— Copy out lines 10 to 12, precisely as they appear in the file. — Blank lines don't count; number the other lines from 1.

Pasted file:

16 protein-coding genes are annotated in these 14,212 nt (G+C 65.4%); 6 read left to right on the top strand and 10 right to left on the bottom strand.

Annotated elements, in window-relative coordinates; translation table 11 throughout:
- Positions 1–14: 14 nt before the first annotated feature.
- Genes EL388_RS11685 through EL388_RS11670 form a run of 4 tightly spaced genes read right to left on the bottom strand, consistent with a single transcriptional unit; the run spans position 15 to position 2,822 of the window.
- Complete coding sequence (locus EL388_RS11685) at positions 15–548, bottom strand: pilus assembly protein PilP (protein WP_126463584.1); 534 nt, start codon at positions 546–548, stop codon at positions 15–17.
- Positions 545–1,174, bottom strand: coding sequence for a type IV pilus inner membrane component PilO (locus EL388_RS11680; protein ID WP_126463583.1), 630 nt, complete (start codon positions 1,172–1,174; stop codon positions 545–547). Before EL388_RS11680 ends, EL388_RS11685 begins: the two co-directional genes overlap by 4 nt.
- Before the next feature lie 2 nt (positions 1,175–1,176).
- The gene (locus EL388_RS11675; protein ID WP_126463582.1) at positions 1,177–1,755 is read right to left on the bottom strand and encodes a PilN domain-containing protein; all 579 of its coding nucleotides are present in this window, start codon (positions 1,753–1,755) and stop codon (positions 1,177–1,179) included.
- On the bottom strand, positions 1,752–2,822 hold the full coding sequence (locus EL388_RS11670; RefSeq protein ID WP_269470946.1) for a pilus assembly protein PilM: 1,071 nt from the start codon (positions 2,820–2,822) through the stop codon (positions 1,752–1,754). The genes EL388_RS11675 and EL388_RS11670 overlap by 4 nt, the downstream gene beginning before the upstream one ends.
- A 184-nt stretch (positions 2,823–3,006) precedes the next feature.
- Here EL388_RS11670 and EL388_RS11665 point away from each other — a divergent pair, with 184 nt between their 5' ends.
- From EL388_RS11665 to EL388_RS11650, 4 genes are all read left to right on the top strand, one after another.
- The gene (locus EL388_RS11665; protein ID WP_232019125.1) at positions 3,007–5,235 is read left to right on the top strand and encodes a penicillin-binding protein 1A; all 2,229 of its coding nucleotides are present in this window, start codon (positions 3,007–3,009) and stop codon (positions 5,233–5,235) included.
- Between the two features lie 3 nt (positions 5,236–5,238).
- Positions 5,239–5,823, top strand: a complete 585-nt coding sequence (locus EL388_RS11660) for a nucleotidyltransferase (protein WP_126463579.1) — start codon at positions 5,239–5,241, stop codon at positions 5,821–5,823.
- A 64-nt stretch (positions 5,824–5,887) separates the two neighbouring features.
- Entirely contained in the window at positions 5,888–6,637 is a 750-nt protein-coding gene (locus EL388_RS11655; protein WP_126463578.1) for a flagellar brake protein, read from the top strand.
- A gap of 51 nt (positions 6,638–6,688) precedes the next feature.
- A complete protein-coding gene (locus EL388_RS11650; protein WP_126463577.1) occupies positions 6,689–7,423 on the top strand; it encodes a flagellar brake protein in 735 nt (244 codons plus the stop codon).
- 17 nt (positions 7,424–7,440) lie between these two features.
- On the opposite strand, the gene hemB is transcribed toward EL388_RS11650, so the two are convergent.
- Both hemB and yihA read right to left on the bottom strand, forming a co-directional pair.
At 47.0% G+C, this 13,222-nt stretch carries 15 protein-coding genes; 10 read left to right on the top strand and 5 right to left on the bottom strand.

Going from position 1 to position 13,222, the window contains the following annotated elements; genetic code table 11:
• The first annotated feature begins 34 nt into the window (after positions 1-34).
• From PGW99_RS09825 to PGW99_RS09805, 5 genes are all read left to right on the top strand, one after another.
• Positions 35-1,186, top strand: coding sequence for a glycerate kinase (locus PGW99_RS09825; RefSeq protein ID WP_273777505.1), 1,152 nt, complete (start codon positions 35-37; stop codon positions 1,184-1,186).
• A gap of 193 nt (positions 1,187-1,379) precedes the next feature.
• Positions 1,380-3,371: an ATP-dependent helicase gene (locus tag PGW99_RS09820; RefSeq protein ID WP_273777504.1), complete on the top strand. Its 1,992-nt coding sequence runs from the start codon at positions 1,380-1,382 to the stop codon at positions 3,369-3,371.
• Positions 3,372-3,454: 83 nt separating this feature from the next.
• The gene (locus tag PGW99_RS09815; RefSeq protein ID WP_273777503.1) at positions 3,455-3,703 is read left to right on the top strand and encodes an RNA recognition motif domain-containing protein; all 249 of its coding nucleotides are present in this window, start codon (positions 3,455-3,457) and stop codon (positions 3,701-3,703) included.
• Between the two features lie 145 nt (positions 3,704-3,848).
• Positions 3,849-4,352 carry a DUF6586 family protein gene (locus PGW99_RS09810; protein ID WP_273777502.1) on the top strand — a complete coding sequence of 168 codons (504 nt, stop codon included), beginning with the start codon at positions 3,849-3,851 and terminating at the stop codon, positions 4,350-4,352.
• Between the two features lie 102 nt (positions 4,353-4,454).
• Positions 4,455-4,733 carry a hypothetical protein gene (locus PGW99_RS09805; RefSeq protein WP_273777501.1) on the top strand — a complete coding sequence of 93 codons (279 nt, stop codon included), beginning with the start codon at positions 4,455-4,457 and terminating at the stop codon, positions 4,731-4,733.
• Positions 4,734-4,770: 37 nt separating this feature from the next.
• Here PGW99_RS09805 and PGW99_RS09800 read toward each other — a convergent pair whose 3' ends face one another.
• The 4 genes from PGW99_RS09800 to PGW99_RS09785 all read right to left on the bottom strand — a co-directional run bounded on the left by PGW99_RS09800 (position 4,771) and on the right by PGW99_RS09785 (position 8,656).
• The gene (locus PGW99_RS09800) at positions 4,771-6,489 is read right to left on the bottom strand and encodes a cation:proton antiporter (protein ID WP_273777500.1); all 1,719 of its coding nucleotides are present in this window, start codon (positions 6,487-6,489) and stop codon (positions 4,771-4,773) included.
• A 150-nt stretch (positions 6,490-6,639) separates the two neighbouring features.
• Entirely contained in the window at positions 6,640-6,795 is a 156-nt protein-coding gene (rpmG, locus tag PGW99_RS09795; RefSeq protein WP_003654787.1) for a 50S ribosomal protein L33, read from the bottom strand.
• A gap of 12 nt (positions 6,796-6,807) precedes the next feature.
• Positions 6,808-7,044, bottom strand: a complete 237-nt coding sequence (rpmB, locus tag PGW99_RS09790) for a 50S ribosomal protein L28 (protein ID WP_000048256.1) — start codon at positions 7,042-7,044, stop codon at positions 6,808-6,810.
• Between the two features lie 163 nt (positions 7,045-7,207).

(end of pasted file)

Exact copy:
- A 184-nt stretch (positions 2,823–3,006) precedes the next feature.
- Here EL388_RS11670 and EL388_RS11665 point away from each other — a divergent pair, with 184 nt between their 5' ends.
- From EL388_RS11665 to EL388_RS11650, 4 genes are all read left to right on the top strand, one after another.